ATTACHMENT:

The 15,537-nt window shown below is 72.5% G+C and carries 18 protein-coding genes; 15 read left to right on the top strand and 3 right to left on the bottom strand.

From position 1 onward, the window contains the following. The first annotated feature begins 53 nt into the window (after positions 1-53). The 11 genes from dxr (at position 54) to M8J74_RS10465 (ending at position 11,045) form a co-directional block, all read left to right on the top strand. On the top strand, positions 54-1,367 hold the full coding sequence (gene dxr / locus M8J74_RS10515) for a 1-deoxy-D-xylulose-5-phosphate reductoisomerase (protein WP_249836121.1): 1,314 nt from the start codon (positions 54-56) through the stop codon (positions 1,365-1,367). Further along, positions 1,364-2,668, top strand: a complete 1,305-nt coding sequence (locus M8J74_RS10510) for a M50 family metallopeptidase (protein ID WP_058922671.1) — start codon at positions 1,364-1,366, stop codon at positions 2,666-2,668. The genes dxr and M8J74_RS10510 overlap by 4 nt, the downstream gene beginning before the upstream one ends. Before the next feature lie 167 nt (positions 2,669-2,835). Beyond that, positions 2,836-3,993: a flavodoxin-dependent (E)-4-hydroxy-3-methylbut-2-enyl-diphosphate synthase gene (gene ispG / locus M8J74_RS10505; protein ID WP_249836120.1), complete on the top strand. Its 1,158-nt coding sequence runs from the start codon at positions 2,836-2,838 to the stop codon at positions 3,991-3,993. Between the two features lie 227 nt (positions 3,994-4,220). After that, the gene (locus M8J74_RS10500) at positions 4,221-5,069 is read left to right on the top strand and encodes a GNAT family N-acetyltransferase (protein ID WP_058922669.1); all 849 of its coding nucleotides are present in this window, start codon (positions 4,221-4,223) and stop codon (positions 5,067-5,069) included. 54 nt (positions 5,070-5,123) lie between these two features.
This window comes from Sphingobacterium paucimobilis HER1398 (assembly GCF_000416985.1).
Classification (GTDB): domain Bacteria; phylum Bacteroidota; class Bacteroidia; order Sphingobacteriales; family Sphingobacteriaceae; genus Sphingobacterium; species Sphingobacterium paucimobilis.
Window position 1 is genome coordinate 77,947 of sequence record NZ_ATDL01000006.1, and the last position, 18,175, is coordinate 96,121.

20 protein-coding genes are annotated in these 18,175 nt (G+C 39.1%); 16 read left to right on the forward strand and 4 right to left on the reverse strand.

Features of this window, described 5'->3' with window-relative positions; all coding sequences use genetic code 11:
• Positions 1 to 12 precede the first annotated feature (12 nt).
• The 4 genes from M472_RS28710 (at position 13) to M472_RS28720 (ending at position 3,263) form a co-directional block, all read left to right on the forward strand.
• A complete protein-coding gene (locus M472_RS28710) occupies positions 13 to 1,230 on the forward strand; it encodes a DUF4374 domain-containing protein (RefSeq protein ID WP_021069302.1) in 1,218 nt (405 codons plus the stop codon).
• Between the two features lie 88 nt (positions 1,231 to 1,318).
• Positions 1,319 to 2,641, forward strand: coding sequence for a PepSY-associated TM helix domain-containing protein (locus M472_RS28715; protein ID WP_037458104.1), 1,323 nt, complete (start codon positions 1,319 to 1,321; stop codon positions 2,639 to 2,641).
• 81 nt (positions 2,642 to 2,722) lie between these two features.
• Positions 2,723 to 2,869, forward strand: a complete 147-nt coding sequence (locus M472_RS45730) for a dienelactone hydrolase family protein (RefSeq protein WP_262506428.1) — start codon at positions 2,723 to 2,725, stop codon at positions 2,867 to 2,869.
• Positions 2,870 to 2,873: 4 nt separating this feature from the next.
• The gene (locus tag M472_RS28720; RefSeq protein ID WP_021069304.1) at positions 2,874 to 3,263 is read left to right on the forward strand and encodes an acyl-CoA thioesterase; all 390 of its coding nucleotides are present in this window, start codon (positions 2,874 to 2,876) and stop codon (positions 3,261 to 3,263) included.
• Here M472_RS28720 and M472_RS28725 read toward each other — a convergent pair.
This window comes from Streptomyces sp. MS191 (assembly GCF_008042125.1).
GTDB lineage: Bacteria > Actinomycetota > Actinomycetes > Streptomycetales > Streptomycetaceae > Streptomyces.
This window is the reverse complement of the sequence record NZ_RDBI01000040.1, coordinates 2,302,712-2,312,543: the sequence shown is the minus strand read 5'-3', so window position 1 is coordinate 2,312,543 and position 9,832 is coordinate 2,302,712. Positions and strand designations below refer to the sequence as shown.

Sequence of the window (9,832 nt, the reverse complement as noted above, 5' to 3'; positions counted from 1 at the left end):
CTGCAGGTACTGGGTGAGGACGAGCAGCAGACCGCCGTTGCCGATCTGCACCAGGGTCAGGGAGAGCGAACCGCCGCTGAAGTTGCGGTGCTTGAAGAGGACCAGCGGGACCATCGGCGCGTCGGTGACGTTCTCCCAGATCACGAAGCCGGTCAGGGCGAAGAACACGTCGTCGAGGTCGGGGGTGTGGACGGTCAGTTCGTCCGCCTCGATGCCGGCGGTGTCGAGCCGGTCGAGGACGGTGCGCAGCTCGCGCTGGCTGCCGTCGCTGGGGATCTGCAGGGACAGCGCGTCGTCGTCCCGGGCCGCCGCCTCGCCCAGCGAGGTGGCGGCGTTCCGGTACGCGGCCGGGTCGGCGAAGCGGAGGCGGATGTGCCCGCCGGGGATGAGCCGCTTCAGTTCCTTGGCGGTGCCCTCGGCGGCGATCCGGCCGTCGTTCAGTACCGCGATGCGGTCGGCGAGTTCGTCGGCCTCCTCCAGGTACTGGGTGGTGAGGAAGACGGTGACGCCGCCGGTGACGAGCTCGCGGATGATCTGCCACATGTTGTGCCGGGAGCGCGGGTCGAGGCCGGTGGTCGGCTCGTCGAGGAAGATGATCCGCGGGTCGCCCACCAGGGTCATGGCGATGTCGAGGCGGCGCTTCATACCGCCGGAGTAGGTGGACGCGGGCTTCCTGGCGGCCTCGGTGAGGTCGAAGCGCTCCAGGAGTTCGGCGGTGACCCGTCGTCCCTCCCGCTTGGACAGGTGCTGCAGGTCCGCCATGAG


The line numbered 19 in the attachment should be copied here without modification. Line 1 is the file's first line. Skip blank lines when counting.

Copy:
GTDB lineage: Bacteria > Actinomycetota > Actinomycetes > Streptomycetales > Streptomycetaceae > Streptomyces.